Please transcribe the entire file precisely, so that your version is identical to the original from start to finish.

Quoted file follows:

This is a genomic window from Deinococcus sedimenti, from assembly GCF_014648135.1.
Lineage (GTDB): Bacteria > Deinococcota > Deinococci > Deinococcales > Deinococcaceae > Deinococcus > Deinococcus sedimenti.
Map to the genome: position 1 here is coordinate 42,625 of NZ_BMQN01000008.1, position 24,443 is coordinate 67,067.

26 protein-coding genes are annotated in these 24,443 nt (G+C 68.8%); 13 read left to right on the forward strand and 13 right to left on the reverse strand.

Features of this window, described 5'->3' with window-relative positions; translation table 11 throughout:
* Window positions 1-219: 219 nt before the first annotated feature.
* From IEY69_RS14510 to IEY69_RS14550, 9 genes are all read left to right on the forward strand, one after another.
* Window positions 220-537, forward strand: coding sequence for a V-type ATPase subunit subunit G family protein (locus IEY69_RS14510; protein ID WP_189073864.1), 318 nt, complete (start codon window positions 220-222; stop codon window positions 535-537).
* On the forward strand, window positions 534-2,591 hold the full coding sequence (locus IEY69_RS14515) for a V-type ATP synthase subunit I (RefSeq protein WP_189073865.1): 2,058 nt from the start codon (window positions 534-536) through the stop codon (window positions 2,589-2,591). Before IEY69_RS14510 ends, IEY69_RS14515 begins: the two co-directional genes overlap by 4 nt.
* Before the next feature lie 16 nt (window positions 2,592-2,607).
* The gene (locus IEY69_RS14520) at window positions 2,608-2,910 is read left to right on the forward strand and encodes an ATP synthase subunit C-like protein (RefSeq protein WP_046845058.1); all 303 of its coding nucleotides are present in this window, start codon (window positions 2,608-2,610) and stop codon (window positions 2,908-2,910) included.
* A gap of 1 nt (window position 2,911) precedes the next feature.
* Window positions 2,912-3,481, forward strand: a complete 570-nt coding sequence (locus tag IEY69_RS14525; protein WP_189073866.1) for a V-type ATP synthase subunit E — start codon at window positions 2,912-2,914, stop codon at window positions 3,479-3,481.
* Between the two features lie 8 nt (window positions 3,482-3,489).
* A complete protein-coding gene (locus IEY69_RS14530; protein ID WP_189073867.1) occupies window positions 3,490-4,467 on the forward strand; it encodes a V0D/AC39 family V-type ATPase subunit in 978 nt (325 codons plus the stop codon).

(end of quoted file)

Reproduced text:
This is a genomic window from Deinococcus sedimenti, from assembly GCF_014648135.1.
Lineage (GTDB): Bacteria > Deinococcota > Deinococci > Deinococcales > Deinococcaceae > Deinococcus > Deinococcus sedimenti.
Map to the genome: position 1 here is coordinate 42,625 of NZ_BMQN01000008.1, position 24,443 is coordinate 67,067.

26 protein-coding genes are annotated in these 24,443 nt (G+C 68.8%); 13 read left to right on the forward strand and 13 right to left on the reverse strand.

Features of this window, described 5'->3' with window-relative positions; translation table 11 throughout:
* Window positions 1-219: 219 nt before the first annotated feature.
* From IEY69_RS14510 to IEY69_RS14550, 9 genes are all read left to right on the forward strand, one after another.
* Window positions 220-537, forward strand: coding sequence for a V-type ATPase subunit subunit G family protein (locus IEY69_RS14510; protein ID WP_189073864.1), 318 nt, complete (start codon window positions 220-222; stop codon window positions 535-537).
* On the forward strand, window positions 534-2,591 hold the full coding sequence (locus IEY69_RS14515) for a V-type ATP synthase subunit I (RefSeq protein WP_189073865.1): 2,058 nt from the start codon (window positions 534-536) through the stop codon (window positions 2,589-2,591). Before IEY69_RS14510 ends, IEY69_RS14515 begins: the two co-directional genes overlap by 4 nt.
* Before the next feature lie 16 nt (window positions 2,592-2,607).
* The gene (locus IEY69_RS14520) at window positions 2,608-2,910 is read left to right on the forward strand and encodes an ATP synthase subunit C-like protein (RefSeq protein WP_046845058.1); all 303 of its coding nucleotides are present in this window, start codon (window positions 2,608-2,610) and stop codon (window positions 2,908-2,910) included.
* A gap of 1 nt (window position 2,911) precedes the next feature.
* Window positions 2,912-3,481, forward strand: a complete 570-nt coding sequence (locus tag IEY69_RS14525; protein WP_189073866.1) for a V-type ATP synthase subunit E — start codon at window positions 2,912-2,914, stop codon at window positions 3,479-3,481.
* Between the two features lie 8 nt (window positions 3,482-3,489).
* A complete protein-coding gene (locus IEY69_RS14530; protein ID WP_189073867.1) occupies window positions 3,490-4,467 on the forward strand; it encodes a V0D/AC39 family V-type ATPase subunit in 978 nt (325 codons plus the stop codon).